Crude oil declined to a six-week low after an Energy Department report showed that U.S. inventories climbed more than expected and gasoline demand tumbled to a 10-year low.
Oil futures for March delivery fell 0.9 percent to $97.61 a barrel on the Nymex, the lowest settlement since Dec. 20.
Brent oil for March settlement climbed 0.5 percent to $111.56 a barrel on the London-based ICE Futures Europe exchange.
Statoil ASA failed to buy North Sea Forties crude even after it bid at the highest in almost a month. No bids or offers were made for Russian Urals after the grade’s differential to dated Brent rose to a six-week high yesterday in northwest Europe.
Statoil was unable to buy a shipment for Feb. 16 to Feb. 18 loading at 15 cents more than dated Brent, the highest since Jan. 6, according to a Bloomberg survey of traders monitoring the Platts trading window.
Crude oil futures: NI CRMKTS <GO>
Europe physical crude: NI CNSMKT <GO>
U.S. physical crude: NI CRGMKT <GO>
Asia physical crude: NI CRAMKT <GO>
Natural gas fell for the third straight day after Exxon Mobil Corp., the largest U.S. producer, said it hasn’t curbed production after rising output and mild weather drove prices to a 10-year low.
On the Nymex, gas futures for March delivery fell 4.8 percent to $2.382 per million British thermal units.
U.K. gas for immediate delivery fell, reversing earlier gains, as deliveries rose to meet increased demand.
Gas slipped as much as 1 pence to 59 pence a therm, according to broker data compiled by Bloomberg. It was at 59.7 pence a therm, or $9.46 per million Btu, at 4:30 p.m. in London. A therm is 100,000 Btu.
U.S. natural gas: NI NUSMKT <GO>
U.K. natural gas: NI NUKMKT <GO>
Gasoline futures pared gains after the Energy Department reported demand sank to the lowest since September 2001 and supplies rose more than projected last week.
On the Nymex, gasoline futures for March delivery rose 0.2 percent to 2.8922 a gallon.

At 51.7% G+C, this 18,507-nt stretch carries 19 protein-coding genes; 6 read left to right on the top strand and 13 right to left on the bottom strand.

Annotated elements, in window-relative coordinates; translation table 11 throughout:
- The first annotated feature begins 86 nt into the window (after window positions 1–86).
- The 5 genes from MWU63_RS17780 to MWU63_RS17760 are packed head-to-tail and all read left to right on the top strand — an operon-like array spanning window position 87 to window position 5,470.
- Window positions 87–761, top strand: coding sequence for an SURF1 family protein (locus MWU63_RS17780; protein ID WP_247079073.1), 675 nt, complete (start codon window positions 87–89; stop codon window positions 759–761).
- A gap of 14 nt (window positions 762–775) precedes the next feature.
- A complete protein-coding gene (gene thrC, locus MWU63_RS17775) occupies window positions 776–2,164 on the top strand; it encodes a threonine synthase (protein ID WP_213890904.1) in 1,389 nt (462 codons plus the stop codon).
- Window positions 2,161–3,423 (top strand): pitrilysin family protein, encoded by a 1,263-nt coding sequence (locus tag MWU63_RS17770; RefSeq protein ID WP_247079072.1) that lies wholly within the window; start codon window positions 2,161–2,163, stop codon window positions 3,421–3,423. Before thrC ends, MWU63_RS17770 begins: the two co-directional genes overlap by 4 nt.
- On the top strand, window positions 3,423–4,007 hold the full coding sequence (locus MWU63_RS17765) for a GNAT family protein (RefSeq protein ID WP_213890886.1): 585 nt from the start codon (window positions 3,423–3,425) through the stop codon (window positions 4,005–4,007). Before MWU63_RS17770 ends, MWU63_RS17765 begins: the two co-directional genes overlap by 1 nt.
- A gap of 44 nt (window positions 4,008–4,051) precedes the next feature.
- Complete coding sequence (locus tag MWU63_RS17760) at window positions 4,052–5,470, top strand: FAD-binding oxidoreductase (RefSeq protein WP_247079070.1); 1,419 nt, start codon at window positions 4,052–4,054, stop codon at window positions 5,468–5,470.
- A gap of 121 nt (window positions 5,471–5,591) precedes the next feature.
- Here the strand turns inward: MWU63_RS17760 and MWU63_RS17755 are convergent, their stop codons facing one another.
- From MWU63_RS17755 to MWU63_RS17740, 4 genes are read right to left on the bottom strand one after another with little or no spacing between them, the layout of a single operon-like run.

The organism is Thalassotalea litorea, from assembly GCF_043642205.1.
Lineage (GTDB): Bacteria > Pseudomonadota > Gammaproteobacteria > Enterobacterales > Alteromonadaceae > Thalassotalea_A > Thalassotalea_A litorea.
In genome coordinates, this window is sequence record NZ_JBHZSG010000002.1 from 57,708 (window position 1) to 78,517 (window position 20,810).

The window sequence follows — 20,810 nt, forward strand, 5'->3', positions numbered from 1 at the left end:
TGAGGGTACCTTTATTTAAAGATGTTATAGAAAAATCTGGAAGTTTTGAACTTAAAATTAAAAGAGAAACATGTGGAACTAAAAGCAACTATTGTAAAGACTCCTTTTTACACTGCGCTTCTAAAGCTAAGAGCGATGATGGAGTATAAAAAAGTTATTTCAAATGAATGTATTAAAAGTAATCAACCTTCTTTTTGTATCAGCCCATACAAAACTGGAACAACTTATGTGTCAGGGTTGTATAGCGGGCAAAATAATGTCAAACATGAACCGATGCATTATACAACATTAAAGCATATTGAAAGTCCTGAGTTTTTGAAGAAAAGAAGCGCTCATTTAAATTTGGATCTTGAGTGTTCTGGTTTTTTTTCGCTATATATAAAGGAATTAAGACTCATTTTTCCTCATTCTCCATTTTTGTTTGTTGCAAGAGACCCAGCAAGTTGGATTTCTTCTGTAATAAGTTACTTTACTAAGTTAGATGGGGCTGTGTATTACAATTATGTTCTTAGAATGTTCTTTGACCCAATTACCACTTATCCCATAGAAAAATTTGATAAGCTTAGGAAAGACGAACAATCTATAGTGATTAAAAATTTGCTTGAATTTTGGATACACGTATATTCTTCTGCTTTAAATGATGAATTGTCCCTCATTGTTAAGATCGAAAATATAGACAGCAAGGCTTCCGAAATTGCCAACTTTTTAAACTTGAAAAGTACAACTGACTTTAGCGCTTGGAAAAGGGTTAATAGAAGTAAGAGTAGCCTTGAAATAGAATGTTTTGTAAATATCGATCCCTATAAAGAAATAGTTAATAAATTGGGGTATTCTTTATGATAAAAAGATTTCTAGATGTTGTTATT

Heating-oil futures for March delivery fell 0.6 percent to $3.0455 a gallon.
U.S. oil product futures: NI OPFMKT <GO>
U.S. oil products: NI OPUMKT <GO>
Asia oil products: NI OPAMKT <GO>
Europe oil products: NI OPEMKT <GO>
Cotton futures rose for the first time in three days on signs that the economy in China, the world’s biggest user, is weathering an export slowdown driven by Europe’s debt crisis.
Cotton for March delivery advanced 0.2 percent to 93.39 cents a pound on ICE Futures U.S. in New York. The price has fallen 46 percent in the past year.
Orange-juice futures for March delivery fell 2.3 percent to $2.052 a pound, the lowest settlement since Jan. 19. The commodity surged 24 percent last month.
Cocoa futures for March delivery fell 2.9 percent to $2,225 a metric ton. In January, the price jumped 8.6 percent.
Raw-sugar futures for March delivery fell 0.2 percent to 23.59 cents a pound. The price declined for the fourth straight session, the longest slump since early August.
Arabica-coffee futures for March delivery fell 0.4 percent to $2.141 a pound, the fourth consecutive drop.
Soft commodities markets NI SOMKTS <GO>
--Editors: Thomas Galatola, Patrick McKiernan